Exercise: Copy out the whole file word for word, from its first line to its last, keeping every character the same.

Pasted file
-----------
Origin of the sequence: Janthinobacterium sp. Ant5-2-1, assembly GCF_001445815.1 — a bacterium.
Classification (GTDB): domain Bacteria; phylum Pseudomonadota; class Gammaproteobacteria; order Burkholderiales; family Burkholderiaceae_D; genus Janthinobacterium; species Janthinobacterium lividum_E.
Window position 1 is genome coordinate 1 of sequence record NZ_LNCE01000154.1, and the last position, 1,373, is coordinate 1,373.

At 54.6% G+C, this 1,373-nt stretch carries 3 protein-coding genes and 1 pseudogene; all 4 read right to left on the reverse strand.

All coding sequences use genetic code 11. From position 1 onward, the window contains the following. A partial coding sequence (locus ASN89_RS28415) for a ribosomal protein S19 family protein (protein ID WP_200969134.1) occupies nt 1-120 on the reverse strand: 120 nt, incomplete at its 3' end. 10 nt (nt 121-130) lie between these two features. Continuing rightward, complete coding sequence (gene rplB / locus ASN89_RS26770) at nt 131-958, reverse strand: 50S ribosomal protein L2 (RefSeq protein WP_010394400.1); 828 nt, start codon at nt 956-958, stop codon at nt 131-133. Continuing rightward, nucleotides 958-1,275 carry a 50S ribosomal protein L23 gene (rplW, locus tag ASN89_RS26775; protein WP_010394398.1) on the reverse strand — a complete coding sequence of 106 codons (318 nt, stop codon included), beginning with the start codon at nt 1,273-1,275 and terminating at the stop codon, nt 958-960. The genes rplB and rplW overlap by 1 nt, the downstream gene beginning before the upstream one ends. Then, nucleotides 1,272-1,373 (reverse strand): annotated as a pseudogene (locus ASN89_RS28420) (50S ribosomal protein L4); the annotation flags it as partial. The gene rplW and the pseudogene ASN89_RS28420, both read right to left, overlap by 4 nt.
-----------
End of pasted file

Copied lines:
Origin of the sequence: Janthinobacterium sp. Ant5-2-1, assembly GCF_001445815.1 — a bacterium.
Classification (GTDB): domain Bacteria; phylum Pseudomonadota; class Gammaproteobacteria; order Burkholderiales; family Burkholderiaceae_D; genus Janthinobacterium; species Janthinobacterium lividum_E.
Window position 1 is genome coordinate 1 of sequence record NZ_LNCE01000154.1, and the last position, 1,373, is coordinate 1,373.

At 54.6% G+C, this 1,373-nt stretch carries 3 protein-coding genes and 1 pseudogene; all 4 read right to left on the reverse strand.

All coding sequences use genetic code 11. From position 1 onward, the window contains the following. A partial coding sequence (locus ASN89_RS28415) for a ribosomal protein S19 family protein (protein ID WP_200969134.1) occupies nt 1-120 on the reverse strand: 120 nt, incomplete at its 3' end. 10 nt (nt 121-130) lie between these two features. Continuing rightward, complete coding sequence (gene rplB / locus ASN89_RS26770) at nt 131-958, reverse strand: 50S ribosomal protein L2 (RefSeq protein WP_010394400.1); 828 nt, start codon at nt 956-958, stop codon at nt 131-133. Continuing rightward, nucleotides 958-1,275 carry a 50S ribosomal protein L23 gene (rplW, locus tag ASN89_RS26775; protein WP_010394398.1) on the reverse strand — a complete coding sequence of 106 codons (318 nt, stop codon included), beginning with the start codon at nt 1,273-1,275 and terminating at the stop codon, nt 958-960. The genes rplB and rplW overlap by 1 nt, the downstream gene beginning before the upstream one ends. Then, nucleotides 1,272-1,373 (reverse strand): annotated as a pseudogene (locus ASN89_RS28420) (50S ribosomal protein L4); the annotation flags it as partial. The gene rplW and the pseudogene ASN89_RS28420, both read right to left, overlap by 4 nt.